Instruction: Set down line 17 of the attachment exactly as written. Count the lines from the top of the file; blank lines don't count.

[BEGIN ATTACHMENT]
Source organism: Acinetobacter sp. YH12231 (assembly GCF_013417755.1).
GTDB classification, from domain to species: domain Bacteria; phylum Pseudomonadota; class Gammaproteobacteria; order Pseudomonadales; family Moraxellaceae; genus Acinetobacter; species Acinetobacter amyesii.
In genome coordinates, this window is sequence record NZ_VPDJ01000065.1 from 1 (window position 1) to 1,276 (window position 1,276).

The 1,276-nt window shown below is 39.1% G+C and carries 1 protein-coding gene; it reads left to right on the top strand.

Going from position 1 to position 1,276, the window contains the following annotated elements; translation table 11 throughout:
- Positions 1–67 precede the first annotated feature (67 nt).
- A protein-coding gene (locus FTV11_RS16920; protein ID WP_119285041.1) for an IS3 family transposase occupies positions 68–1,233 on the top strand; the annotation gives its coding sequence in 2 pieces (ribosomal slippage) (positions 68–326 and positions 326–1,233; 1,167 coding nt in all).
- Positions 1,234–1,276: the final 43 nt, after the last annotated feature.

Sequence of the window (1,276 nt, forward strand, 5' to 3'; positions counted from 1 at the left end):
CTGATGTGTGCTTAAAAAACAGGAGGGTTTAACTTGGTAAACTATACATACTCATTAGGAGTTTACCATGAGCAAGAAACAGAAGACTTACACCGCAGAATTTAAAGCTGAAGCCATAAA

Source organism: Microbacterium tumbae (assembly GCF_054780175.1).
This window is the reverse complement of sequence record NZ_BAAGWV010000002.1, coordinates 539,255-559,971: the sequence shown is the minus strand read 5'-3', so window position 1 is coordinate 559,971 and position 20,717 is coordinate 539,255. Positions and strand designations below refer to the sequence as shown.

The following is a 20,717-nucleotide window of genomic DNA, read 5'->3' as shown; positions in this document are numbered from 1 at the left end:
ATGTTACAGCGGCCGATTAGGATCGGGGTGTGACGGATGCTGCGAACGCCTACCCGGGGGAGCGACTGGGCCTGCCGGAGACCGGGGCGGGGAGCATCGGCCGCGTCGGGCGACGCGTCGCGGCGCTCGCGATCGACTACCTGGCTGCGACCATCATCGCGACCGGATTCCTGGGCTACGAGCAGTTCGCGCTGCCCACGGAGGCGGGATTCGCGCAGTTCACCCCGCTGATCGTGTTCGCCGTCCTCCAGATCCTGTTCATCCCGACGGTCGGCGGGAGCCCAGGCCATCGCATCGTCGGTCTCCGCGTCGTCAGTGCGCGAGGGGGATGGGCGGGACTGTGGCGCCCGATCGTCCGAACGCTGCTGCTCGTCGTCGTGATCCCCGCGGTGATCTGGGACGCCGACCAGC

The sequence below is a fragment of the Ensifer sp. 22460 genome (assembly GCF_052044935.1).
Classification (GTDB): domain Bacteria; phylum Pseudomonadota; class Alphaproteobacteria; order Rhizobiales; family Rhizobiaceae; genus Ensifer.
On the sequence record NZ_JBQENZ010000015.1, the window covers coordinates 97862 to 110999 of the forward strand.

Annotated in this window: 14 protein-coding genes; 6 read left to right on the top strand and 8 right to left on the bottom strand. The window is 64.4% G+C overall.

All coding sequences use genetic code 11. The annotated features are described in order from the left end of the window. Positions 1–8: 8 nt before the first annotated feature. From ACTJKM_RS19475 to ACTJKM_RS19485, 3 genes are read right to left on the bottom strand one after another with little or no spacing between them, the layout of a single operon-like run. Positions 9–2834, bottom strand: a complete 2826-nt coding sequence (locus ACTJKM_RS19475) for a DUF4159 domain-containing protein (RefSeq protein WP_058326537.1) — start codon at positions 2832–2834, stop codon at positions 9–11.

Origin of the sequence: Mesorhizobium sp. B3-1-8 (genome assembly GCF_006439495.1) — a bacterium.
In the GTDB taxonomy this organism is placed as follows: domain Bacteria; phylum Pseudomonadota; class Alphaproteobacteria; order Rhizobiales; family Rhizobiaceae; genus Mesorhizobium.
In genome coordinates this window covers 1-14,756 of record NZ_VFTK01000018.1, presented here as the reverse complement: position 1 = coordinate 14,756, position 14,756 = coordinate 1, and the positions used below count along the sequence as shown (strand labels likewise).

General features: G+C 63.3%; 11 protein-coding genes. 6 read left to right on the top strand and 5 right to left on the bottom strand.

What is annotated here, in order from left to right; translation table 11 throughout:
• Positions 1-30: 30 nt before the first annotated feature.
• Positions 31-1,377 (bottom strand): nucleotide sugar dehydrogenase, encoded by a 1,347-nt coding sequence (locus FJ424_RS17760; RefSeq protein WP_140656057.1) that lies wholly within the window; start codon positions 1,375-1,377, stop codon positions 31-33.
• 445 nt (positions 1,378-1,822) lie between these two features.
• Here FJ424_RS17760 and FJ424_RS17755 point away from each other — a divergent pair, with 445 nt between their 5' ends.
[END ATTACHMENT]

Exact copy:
On the sequence record NZ_JBQENZ010000015.1, the window covers coordinates 97862 to 110999 of the forward strand.